COLUMBIA -- The General Assembly took another step Wednesday toward shuttering the controversial speed enforcement cameras on I-95 in Ridgeland.
A House subcommittee approved a bill that makes it illegal for the cameras to operate even though the Ridgeland mayor and the camera's creator pleaded their case that lives are being saved because motorists are being forced to slow down.
Their words fell on deaf ears as the panel unanimously voted to send the bill to the full House Judiciary Committee. The measure already has been approved by the Senate.
After the meeting, Ridgeland Mayor Gary Hodges criticized the panel, especially S.C. Rep. Todd Rutherford, D-Richland, who made the motion to move the bill along. Rutherford is one of the lawyers representing motorists who have sued the town over the cameras.
"You see what we get up here?" Hodges asked.
Ridgeland set up the cameras 10 months ago to enforce speed limits on the 7.3 mile stretch of I-95 that passes through the town. An estimated 40,000 cars a day drive through the town, Hodges said. The cameras are there to protect people from traffic accidents, he said.
"I can let them run over each other or I can try to stop them," Hodges said.
But motorists have complained that the town set up a speed trap to boost revenues and to target out-of-state motorists. Those complaints have reached legislators' ears although no one testified against the cameras at the hearing.
A police officer monitors the cameras inside an SUV parked along the interstate. Once radar clocks a motorist driving 81 miles per hour or faster, the cameras snap a picture of the driver and the car's license plate. The officer compares the driver's picture with the license that matches the car's registration. If there is a match, the ticket is mailed to the driver.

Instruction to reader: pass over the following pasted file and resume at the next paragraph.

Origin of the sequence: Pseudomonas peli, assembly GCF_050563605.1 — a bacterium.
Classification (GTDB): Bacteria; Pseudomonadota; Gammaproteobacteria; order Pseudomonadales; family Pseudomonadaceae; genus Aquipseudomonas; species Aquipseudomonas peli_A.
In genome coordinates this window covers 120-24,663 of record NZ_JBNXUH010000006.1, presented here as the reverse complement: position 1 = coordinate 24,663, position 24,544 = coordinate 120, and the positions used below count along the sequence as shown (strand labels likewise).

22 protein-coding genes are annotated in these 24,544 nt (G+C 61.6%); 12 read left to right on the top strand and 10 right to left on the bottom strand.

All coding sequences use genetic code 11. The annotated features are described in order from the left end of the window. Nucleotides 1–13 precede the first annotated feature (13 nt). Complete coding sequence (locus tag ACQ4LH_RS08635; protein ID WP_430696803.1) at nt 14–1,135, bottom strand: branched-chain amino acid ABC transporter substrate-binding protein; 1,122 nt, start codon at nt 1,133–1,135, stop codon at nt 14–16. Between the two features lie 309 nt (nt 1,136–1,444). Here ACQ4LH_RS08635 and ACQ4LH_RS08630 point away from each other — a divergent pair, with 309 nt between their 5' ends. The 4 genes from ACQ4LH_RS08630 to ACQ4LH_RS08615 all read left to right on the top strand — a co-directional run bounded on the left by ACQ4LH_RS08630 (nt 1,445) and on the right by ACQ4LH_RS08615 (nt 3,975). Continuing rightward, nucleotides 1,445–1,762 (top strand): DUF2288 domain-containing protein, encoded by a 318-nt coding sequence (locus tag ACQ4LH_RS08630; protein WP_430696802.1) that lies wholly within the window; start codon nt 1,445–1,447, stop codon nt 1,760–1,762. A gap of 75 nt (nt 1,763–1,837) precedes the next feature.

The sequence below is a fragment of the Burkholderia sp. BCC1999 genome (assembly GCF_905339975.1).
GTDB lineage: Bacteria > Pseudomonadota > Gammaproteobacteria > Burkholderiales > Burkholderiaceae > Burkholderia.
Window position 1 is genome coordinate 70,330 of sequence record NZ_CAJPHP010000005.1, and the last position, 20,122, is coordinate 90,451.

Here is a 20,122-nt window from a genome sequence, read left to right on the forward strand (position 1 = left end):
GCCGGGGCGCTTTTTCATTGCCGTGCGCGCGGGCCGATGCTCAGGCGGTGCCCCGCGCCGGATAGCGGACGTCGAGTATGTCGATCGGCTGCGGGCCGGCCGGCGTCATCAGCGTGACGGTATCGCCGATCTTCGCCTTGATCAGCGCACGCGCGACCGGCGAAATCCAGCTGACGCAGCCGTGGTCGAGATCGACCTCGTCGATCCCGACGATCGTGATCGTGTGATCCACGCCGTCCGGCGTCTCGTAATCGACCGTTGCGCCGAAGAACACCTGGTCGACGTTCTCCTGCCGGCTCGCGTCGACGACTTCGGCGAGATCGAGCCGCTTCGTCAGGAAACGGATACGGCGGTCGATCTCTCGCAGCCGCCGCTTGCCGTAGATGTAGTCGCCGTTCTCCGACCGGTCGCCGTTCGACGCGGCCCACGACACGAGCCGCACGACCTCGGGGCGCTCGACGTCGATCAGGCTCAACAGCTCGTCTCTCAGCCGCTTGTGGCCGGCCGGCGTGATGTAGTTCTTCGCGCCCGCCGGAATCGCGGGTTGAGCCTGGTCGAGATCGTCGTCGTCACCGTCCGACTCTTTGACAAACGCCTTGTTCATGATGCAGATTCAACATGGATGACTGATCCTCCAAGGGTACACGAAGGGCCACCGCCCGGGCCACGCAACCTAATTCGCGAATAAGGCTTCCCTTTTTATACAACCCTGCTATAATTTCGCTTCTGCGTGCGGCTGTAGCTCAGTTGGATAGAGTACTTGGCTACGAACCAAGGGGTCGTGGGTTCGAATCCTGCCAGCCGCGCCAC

The majority of tickets are issued to people driving between 81 to 85 mph, which gets them a $133 fine. There are no points assessed against the driver's record, and the ticket is not reported to insurance companies, Hodges said.
Ridgeland issued an estimated 10,000 tickets during the camera's first nine months, Hodges said. The first 63 percent of the money collected is sent to the state to fund various programs, he said. That means the town has about $49 leftover on a $133 ticket. It splits that leftover money with iTraffic Safety, the company which created and owns the cameras.
Rutherford and two other attorneys filed a federal class-action lawsuit against Ridgeland for its use of the cameras. U.S. District Judge Sol Blatt dismissed all of the plaintiffs who had their tickets dropped by the town or those who already had paid their fines. The remaining plaintiffs were given time to file an amended complaint.
The town received support at Wednesday's hearing from AAA Carolinas, which represents nearly two million drivers in North Carolina and South Carolina. South Carolina has the third-highest rate of fatalities per mile driven in the nation, said Tom Crosby, AAA Carolinas spokesman.
Forcing drivers to slow down should improve that ranking, he said.
"AAA Carolinas thinks Ridgeland should be complimented for their enforcement, not condemned, he said.
William Danzell, chairman of iTraffic, cast the cameras' value as a police officer safety tool, saying it prevents officers from having to stand on the side of a busy highway as cars speed by.
"You do a high speed chase, and then you do a clerical function on the side of the road," Danzell said about the traditional method of police issuing speeding tickets.
The cameras are reliable and high-tech so no one is receiving a ticket they did not deserve, he said. Plus, two officers double-check each ticket before it is issued to make sure the system is fair.
"Here in South Carolina, we're turning our back to technology," Danzell said. "We're turning our back to workplace safety. For what? So people can speed without getting a ticket."